SPLAT! Famous Monty Python foot to go under the hammer

SPLAT: The Monty Python foot

SPLAT: The Monty Python foot

First published in News

AND now for something completely different...the famous Monty Python foot is up for grabs.

Those who watched the TV comedy sketch show which ran on the BBC from 1969 to 1974 will recall the giant limb crashing down with a splat as the credits rolled to the tune of an American military march called The Liberty Bell.

It was the foot of Terry Gilliam, who starred in the trend-setting ,surreal, risque, innuendo-laden programme with Terry Jones, Michael Palin, John Cleese, Eric Idle and Graham Chapman.

Apparently, he photographed his foot - and the enlarged image was used at the top of the show and at the end of sketches in Monty Python's Flying Circus, and for the German version, Monty Python's Fliegender Zircus.

Cameraman David Brookman filmed the animation sequences and was later given the blown-up image as a memento by Gilliam, who scrawled his name on it.

Now Mr Brookman, 77, of Humshaugh, near Hexham, in Northumberland, has decided to part with his souvenir of one of the most enduringly popular comedy shows ever shown on British television.

And the foot photo, signed and framed, will go under the hammer at Vectis of Thornaby on July 12 with a pre-sale estimate of £400 to £600.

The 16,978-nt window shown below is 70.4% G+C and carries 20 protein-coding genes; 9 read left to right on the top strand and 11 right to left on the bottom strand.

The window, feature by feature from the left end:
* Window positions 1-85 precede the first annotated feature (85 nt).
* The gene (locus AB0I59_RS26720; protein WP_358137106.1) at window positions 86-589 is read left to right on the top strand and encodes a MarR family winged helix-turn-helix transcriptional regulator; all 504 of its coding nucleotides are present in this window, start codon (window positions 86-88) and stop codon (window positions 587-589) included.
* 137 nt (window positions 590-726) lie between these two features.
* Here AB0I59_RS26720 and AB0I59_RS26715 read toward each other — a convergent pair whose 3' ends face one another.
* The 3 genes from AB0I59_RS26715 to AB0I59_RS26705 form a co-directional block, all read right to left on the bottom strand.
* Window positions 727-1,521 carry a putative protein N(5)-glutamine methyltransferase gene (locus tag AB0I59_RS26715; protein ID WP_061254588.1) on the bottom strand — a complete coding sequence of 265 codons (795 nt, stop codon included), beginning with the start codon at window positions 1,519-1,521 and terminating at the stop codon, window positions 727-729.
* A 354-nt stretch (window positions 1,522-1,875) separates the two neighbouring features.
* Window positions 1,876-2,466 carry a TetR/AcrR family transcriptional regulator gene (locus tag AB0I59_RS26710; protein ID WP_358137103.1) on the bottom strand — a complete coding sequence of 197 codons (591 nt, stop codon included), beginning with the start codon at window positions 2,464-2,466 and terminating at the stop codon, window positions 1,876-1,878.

It is the only known image - and certainly the only one signed by the American Gilliam, the only non-Brit in the Monty Python troupe and who has gone to achieve success as a film director.

Mr Brookman said yesterday (May 23): "I was in the animation business for 30 years from 1963. The foot was Terry Gilliam's idea and he probably photographed his own foot.

"The photograph is a little battered because it was used a lot and it was me that put it in a frame. It's probably the best known foot in British television history."

The foot is based on a segment from Venus, Folly, Cupid and Time by Italian Mannerist painter Agnolo Bronzino (1503-1572) and The Liberty Bell march was written in 1893 by composer and conductor John Philip Sousa (1854-1932).

The Monty Python shows are so popular after 45 years that tickets for a reunion performance on July 1 sold out in three quarters of a minute. A further four dates also sold out immediately.

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